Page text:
I Met Him & Lost Him. All In One Day: Part 2
(continued from Part 1)
…the afternoon before. I was furious. So much so that it was almost difficult to figure out which was worse – the heat in my head or the heat outside. I had just finished my final exams of undergrad. One can imagine how many plans must be in place – all waiting to be implemented. And there I was, standing in my apartment.
Not with my friends. Not in the hallway of my college. Not anywhere near the university campus.
Instead in my apartment. Feeling tortured.
My parents were in town and my father wanted me to meet his childhood friend.
Like really? Rob me of my childhood (kind of) so that I could live yours? As terrible as it may sound, those were the thoughts that dominated my irrational mind at that point in time.
>> READ PART 1
Long story short, I had to give up on my plans and give in to my dad’s demand of meeting Mr. Friend. Unwillingly.
We left home. He lived on the other side of the city. If you are familiar with Delhi, going from the Delhi university campus in the north to the outskirts of the south side is no easy feat. Mr. Friend had proposed to pick us up from a half-way point – outside AIIMS hospital.
“Great!” I muttered under my breath. First the heat, then the useless travel and now meeting outside a hospital. I hated hospitals. And that entire hospital area made me feel so sick. It wasn’t going to be my day, anyway.
Ninety minutes later, we stood outside the gates of All India Institute of Medical Sciences, next to the juice wala. There was chaos everywhere. Some were trying to beat the heat by pouring a bottle of water on their face. While others were trying to push their way into the already crowded shaded area under the only tree near the hospital gate.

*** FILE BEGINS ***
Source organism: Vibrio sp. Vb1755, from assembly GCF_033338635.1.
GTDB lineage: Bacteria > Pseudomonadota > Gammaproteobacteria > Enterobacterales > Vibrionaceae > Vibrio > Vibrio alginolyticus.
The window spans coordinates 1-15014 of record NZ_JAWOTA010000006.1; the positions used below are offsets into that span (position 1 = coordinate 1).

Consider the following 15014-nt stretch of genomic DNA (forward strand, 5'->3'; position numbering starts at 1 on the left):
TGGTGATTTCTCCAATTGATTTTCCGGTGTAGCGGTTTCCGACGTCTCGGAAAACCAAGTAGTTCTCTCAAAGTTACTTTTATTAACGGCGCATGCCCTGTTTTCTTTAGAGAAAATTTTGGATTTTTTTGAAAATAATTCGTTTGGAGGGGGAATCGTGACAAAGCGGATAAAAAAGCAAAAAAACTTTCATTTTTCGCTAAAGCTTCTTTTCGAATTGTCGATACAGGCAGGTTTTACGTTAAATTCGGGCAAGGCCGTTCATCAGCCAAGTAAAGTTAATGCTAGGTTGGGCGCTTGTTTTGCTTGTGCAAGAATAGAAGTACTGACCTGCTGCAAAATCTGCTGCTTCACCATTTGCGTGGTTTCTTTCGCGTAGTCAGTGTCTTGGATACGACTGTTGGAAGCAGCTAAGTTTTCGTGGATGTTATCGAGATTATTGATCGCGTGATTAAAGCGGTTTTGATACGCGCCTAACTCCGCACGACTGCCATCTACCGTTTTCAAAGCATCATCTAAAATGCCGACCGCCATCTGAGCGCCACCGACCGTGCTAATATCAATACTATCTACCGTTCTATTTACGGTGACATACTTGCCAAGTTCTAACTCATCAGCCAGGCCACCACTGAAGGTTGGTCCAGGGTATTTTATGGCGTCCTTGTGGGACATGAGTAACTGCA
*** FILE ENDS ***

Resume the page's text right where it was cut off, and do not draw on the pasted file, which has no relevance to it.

What made everything more uncomfortable was the sirens of the ambulances rushing in one after the other. And the hot wind blowing seemed to be soaked with the disinfectant used to clean the hospital. I felt sick to my stomach.
I looked around to see if we could find a cooler spot, not realizing we had already inched our way under the juice seller’s umbrella. Dad felt he was obliged to buy a glass of juice from him because he provided us some shade.
Did I agree? No.
Did I want juice? No.
Did anyone care about what I thought? No.
I was handed over a huge glass of sugarcane juice. Just as I turned towards the man so passionately extracting the juices from the sugarcanes to ask for a take-away glass, a big beautiful black car pulled up next to us. Out came a man. My dad acknowledged him.
I figured he must be Mr. Friend. I didn’t like him. I wasn’t in the mood to like him anyway. Like an arrogant young girl, I turned my back to him and suddenly warmed up to the juice wala bhaiya.
(…to be continued)
At that point in time, I didn’t think much about that sentence. Today, if I could answer him, I would say, ‘Yes, I absolutely feel you.’ …